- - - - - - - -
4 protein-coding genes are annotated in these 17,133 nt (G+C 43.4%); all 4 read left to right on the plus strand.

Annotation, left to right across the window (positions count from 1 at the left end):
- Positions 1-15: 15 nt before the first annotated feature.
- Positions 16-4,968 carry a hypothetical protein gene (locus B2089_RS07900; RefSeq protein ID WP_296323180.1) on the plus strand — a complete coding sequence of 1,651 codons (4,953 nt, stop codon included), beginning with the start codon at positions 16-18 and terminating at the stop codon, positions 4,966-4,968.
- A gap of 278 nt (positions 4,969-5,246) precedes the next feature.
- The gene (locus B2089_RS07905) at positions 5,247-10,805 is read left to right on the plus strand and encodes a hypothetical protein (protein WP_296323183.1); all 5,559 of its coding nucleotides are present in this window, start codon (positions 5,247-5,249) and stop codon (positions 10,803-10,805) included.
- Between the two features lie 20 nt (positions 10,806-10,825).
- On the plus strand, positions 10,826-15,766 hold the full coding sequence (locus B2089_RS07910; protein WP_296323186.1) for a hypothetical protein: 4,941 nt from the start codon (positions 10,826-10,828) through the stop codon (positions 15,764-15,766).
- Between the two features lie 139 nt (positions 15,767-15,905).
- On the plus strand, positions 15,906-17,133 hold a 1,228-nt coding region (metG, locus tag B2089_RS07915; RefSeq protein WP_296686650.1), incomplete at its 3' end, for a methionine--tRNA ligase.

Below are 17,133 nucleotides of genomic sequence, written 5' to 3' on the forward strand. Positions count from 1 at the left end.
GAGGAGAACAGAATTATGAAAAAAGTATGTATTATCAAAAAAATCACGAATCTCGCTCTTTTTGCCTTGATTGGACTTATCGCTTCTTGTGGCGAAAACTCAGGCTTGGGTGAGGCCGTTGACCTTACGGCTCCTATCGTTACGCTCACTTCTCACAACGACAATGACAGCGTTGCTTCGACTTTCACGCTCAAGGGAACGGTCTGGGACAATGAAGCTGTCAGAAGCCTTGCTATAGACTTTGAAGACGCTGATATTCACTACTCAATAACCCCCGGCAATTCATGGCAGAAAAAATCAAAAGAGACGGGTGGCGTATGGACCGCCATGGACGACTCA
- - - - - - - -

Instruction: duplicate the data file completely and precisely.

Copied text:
4 protein-coding genes are annotated in these 17,133 nt (G+C 43.4%); all 4 read left to right on the plus strand.

Annotation, left to right across the window (positions count from 1 at the left end):
- Positions 1-15: 15 nt before the first annotated feature.
- Positions 16-4,968 carry a hypothetical protein gene (locus B2089_RS07900; RefSeq protein ID WP_296323180.1) on the plus strand — a complete coding sequence of 1,651 codons (4,953 nt, stop codon included), beginning with the start codon at positions 16-18 and terminating at the stop codon, positions 4,966-4,968.
- A gap of 278 nt (positions 4,969-5,246) precedes the next feature.
- The gene (locus B2089_RS07905) at positions 5,247-10,805 is read left to right on the plus strand and encodes a hypothetical protein (protein WP_296323183.1); all 5,559 of its coding nucleotides are present in this window, start codon (positions 5,247-5,249) and stop codon (positions 10,803-10,805) included.
- Between the two features lie 20 nt (positions 10,806-10,825).
- On the plus strand, positions 10,826-15,766 hold the full coding sequence (locus B2089_RS07910; protein WP_296323186.1) for a hypothetical protein: 4,941 nt from the start codon (positions 10,826-10,828) through the stop codon (positions 15,764-15,766).
- Between the two features lie 139 nt (positions 15,767-15,905).
- On the plus strand, positions 15,906-17,133 hold a 1,228-nt coding region (metG, locus tag B2089_RS07915; RefSeq protein WP_296686650.1), incomplete at its 3' end, for a methionine--tRNA ligase.

Below are 17,133 nucleotides of genomic sequence, written 5' to 3' on the forward strand. Positions count from 1 at the left end.
GAGGAGAACAGAATTATGAAAAAAGTATGTATTATCAAAAAAATCACGAATCTCGCTCTTTTTGCCTTGATTGGACTTATCGCTTCTTGTGGCGAAAACTCAGGCTTGGGTGAGGCCGTTGACCTTACGGCTCCTATCGTTACGCTCACTTCTCACAACGACAATGACAGCGTTGCTTCGACTTTCACGCTCAAGGGAACGGTCTGGGACAATGAAGCTGTCAGAAGCCTTGCTATAGACTTTGAAGACGCTGATATTCACTACTCAATAACCCCCGGCAATTCATGGCAGAAAAAATCAAAAGAGACGGGTGGCGTATGGACCGCCATGGACGACTCA